Advanced

Signs of knee osteoarthritis common in 620 patients undergoing arthroscopic surgery for meniscal tear

Pihl, Kenneth; Englund, Martin LU ; Lohmander, L. Stefan LU ; Jørgensen, Uffe; Nissen, Nis; Schjerning, Jeppe and Thorlund, Jonas B. (2017) In Acta Orthopaedica 88(1). p.90-95
Abstract

Background and purpose — Recent evidence has questioned the effect of arthroscopic knee surgery for middle-aged and older patients with degenerative meniscal tears with or without concomitant radiographic knee osteoarthritis (OA). We investigated the prevalence of early or more established knee OA and patients’ characteristics in a cohort of patients undergoing arthroscopic surgery for a meniscal tear. Patients and methods — 641 patients assigned for arthroscopy on suspicion of meniscus tear were consecutively recruited from February 2013 through January 2015. Of these, 620 patients (mean age 49 (18–77) years, 57% men) with full datasets available were included in the present study. Prior to surgery, patients completed questionnaires... (More)

Background and purpose — Recent evidence has questioned the effect of arthroscopic knee surgery for middle-aged and older patients with degenerative meniscal tears with or without concomitant radiographic knee osteoarthritis (OA). We investigated the prevalence of early or more established knee OA and patients’ characteristics in a cohort of patients undergoing arthroscopic surgery for a meniscal tear. Patients and methods — 641 patients assigned for arthroscopy on suspicion of meniscus tear were consecutively recruited from February 2013 through January 2015. Of these, 620 patients (mean age 49 (18–77) years, 57% men) with full datasets available were included in the present study. Prior to surgery, patients completed questionnaires regarding onset of symptoms, duration of symptoms, and mechanical symptoms along with the knee injury and osteoarthritis outcome score (KOOS). At arthroscopy, the operating surgeon recorded information about meniscal pathology and cartilage damage. Early or more established knee OA was defined as the combination of self-reported frequent knee pain, cartilage damage, and the presence of degenerative meniscal tissue. Results — 43% of patients (269 of 620) had early or more established knee OA. Of these, a large proportion had severe cartilage lesions with almost half having a severe cartilage lesion in at least 1 knee compartment. Interpretation — Based on a definition including frequent knee pain, cartilage damage, and degenerative meniscal tissue, early or more established knee OA was present in 43% of patients undergoing knee arthroscopy for meniscal tear.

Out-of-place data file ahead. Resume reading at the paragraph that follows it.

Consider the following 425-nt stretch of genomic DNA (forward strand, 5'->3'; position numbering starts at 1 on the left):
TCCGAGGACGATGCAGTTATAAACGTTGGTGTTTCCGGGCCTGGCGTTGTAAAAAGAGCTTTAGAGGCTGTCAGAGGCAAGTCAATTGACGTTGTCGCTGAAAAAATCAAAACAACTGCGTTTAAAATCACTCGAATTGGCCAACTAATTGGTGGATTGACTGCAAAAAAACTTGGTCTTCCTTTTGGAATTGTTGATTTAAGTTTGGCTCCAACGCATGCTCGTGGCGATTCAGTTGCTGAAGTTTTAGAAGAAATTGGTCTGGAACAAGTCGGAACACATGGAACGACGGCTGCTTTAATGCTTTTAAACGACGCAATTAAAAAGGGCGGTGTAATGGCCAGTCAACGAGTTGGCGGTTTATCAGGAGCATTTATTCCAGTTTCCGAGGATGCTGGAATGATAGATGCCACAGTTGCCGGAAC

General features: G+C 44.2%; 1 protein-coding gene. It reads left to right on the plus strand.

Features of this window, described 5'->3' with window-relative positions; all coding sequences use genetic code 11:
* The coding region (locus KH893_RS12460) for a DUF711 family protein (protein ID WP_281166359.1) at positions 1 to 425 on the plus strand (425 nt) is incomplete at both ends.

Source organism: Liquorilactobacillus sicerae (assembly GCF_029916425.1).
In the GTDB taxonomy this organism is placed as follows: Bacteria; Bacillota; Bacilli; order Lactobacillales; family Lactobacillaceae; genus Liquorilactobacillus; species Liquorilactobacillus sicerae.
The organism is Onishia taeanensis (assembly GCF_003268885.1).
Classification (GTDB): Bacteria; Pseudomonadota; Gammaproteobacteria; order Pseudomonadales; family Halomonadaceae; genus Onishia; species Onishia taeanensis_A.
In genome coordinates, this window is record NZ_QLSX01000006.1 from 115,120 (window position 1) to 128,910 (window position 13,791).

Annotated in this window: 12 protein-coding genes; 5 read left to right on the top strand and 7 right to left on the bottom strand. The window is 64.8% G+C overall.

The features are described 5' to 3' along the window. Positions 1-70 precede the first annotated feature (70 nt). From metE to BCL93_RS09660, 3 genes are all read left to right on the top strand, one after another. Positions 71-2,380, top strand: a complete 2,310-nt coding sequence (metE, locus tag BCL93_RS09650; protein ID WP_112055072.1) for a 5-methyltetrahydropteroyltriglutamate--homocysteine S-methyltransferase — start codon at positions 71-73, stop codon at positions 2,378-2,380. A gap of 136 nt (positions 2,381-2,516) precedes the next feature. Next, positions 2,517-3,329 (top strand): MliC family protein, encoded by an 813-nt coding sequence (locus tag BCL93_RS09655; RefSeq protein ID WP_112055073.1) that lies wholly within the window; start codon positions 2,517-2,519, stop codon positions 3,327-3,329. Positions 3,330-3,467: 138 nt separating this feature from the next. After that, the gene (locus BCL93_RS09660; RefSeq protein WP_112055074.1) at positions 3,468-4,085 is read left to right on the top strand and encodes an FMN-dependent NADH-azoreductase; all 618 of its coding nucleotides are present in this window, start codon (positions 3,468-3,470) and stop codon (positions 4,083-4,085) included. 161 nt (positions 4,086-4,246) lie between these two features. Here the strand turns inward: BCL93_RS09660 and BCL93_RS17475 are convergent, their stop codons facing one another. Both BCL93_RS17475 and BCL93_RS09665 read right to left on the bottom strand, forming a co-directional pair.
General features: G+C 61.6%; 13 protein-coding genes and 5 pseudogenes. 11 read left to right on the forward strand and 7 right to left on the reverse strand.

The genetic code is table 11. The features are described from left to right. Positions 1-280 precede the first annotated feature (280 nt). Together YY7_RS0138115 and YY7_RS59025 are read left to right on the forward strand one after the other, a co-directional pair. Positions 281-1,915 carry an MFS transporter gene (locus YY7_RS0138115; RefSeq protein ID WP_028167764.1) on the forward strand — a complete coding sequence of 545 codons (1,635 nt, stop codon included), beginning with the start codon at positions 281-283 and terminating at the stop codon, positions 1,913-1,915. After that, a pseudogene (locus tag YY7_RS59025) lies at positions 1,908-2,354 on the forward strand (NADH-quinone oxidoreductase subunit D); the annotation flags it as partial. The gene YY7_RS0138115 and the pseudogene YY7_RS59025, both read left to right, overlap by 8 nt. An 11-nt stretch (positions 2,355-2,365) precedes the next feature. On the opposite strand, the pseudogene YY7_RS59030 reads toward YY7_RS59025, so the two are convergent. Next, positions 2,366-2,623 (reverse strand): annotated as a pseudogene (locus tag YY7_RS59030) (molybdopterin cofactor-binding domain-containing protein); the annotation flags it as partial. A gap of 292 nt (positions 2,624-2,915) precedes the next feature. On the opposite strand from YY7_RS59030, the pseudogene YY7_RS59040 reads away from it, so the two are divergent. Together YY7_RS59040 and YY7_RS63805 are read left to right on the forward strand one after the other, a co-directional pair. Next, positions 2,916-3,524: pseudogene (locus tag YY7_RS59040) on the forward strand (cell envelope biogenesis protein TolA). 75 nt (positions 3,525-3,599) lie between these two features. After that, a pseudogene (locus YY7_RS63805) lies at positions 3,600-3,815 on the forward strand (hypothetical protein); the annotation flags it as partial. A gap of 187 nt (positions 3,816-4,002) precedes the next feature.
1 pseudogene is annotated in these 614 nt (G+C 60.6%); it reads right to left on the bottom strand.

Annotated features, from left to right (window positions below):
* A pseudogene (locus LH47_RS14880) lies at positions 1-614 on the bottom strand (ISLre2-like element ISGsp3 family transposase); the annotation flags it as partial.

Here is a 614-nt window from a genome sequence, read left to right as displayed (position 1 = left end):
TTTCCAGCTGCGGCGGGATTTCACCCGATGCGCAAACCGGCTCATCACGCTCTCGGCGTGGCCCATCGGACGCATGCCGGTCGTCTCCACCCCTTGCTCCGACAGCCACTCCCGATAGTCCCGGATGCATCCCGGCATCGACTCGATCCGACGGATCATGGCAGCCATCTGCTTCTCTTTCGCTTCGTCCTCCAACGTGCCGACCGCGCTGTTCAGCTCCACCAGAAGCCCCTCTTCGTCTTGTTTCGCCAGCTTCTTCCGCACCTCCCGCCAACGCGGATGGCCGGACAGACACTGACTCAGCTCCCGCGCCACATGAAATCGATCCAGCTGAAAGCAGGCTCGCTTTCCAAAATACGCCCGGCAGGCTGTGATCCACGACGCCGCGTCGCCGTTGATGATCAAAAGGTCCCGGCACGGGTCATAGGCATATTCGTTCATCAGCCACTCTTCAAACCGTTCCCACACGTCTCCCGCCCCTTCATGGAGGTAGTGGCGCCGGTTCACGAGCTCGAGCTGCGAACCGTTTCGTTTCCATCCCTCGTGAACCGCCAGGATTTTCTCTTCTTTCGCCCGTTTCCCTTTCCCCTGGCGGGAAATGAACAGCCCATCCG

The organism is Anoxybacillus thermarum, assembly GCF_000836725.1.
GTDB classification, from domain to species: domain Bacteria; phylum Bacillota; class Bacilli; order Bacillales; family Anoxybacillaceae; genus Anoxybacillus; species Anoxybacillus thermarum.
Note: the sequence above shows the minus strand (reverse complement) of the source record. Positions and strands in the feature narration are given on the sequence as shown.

(Less)
Please use this url to cite or link to this publication:
author
organization
publishing date
type
Contribution to journal
publication status
published
subject
in
Acta Orthopaedica
volume
88
issue
1
pages
90 - 95
publisher
Taylor & Francis
external identifiers
  • scopus:84994154362
  • wos:000392736200015
ISSN
1745-3674
DOI
10.1080/17453674.2016.1253329
language
English
LU publication?
yes
id
87aefb02-f841-407b-a4ac-b56dbb0b775a
date added to LUP
2016-11-21 12:52:36
date last changed
2018-01-07 11:36:13
@article{87aefb02-f841-407b-a4ac-b56dbb0b775a,
  abstract     = {<p>Background and purpose — Recent evidence has questioned the effect of arthroscopic knee surgery for middle-aged and older patients with degenerative meniscal tears with or without concomitant radiographic knee osteoarthritis (OA). We investigated the prevalence of early or more established knee OA and patients’ characteristics in a cohort of patients undergoing arthroscopic surgery for a meniscal tear. Patients and methods — 641 patients assigned for arthroscopy on suspicion of meniscus tear were consecutively recruited from February 2013 through January 2015. Of these, 620 patients (mean age 49 (18–77) years, 57% men) with full datasets available were included in the present study. Prior to surgery, patients completed questionnaires regarding onset of symptoms, duration of symptoms, and mechanical symptoms along with the knee injury and osteoarthritis outcome score (KOOS). At arthroscopy, the operating surgeon recorded information about meniscal pathology and cartilage damage. Early or more established knee OA was defined as the combination of self-reported frequent knee pain, cartilage damage, and the presence of degenerative meniscal tissue. Results — 43% of patients (269 of 620) had early or more established knee OA. Of these, a large proportion had severe cartilage lesions with almost half having a severe cartilage lesion in at least 1 knee compartment. Interpretation — Based on a definition including frequent knee pain, cartilage damage, and degenerative meniscal tissue, early or more established knee OA was present in 43% of patients undergoing knee arthroscopy for meniscal tear.</p>},
  author       = {Pihl, Kenneth and Englund, Martin and Lohmander, L. Stefan and Jørgensen, Uffe and Nissen, Nis and Schjerning, Jeppe and Thorlund, Jonas B.},
  issn         = {1745-3674},
  language     = {eng},
  number       = {1},
  pages        = {90--95},
  publisher    = {Taylor & Francis},
  series       = {Acta Orthopaedica},
  title        = {Signs of knee osteoarthritis common in 620 patients undergoing arthroscopic surgery for meniscal tear},
  url          = {http://dx.doi.org/10.1080/17453674.2016.1253329},
  volume       = {88},
  year         = {2017},
}